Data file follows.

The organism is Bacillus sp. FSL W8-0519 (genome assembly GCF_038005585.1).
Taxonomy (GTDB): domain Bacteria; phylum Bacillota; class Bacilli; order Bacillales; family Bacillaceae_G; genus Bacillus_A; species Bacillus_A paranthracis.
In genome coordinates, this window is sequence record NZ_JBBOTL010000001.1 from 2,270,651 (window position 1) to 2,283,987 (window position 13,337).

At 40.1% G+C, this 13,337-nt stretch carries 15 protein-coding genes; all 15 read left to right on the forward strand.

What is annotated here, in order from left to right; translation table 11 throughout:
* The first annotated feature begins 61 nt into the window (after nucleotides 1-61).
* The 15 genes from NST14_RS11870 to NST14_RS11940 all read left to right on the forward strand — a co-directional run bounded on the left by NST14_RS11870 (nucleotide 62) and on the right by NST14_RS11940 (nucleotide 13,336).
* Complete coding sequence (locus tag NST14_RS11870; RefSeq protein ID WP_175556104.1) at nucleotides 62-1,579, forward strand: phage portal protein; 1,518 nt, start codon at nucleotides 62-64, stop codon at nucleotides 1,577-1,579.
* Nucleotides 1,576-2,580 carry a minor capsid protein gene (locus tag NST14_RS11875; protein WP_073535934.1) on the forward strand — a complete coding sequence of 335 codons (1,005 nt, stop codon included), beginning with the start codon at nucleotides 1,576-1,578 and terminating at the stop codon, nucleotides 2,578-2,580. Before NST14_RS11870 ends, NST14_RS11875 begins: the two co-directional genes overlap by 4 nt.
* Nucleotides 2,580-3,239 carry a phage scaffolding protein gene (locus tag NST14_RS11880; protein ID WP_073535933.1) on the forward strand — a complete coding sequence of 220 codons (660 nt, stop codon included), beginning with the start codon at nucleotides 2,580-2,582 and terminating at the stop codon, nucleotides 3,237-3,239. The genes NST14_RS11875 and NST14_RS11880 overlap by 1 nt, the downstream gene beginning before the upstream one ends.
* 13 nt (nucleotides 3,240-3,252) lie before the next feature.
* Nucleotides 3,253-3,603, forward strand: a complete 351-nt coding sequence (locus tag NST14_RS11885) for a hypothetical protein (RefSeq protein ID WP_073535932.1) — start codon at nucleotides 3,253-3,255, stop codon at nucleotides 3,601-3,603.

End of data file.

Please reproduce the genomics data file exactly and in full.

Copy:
The organism is Bacillus sp. FSL W8-0519 (genome assembly GCF_038005585.1).
Taxonomy (GTDB): domain Bacteria; phylum Bacillota; class Bacilli; order Bacillales; family Bacillaceae_G; genus Bacillus_A; species Bacillus_A paranthracis.
In genome coordinates, this window is sequence record NZ_JBBOTL010000001.1 from 2,270,651 (window position 1) to 2,283,987 (window position 13,337).

At 40.1% G+C, this 13,337-nt stretch carries 15 protein-coding genes; all 15 read left to right on the forward strand.

What is annotated here, in order from left to right; translation table 11 throughout:
* The first annotated feature begins 61 nt into the window (after nucleotides 1-61).
* The 15 genes from NST14_RS11870 to NST14_RS11940 all read left to right on the forward strand — a co-directional run bounded on the left by NST14_RS11870 (nucleotide 62) and on the right by NST14_RS11940 (nucleotide 13,336).
* Complete coding sequence (locus tag NST14_RS11870; RefSeq protein ID WP_175556104.1) at nucleotides 62-1,579, forward strand: phage portal protein; 1,518 nt, start codon at nucleotides 62-64, stop codon at nucleotides 1,577-1,579.
* Nucleotides 1,576-2,580 carry a minor capsid protein gene (locus tag NST14_RS11875; protein WP_073535934.1) on the forward strand — a complete coding sequence of 335 codons (1,005 nt, stop codon included), beginning with the start codon at nucleotides 1,576-1,578 and terminating at the stop codon, nucleotides 2,578-2,580. Before NST14_RS11870 ends, NST14_RS11875 begins: the two co-directional genes overlap by 4 nt.
* Nucleotides 2,580-3,239 carry a phage scaffolding protein gene (locus tag NST14_RS11880; protein ID WP_073535933.1) on the forward strand — a complete coding sequence of 220 codons (660 nt, stop codon included), beginning with the start codon at nucleotides 2,580-2,582 and terminating at the stop codon, nucleotides 3,237-3,239. The genes NST14_RS11875 and NST14_RS11880 overlap by 1 nt, the downstream gene beginning before the upstream one ends.
* 13 nt (nucleotides 3,240-3,252) lie before the next feature.
* Nucleotides 3,253-3,603, forward strand: a complete 351-nt coding sequence (locus tag NST14_RS11885) for a hypothetical protein (RefSeq protein ID WP_073535932.1) — start codon at nucleotides 3,253-3,255, stop codon at nucleotides 3,601-3,603.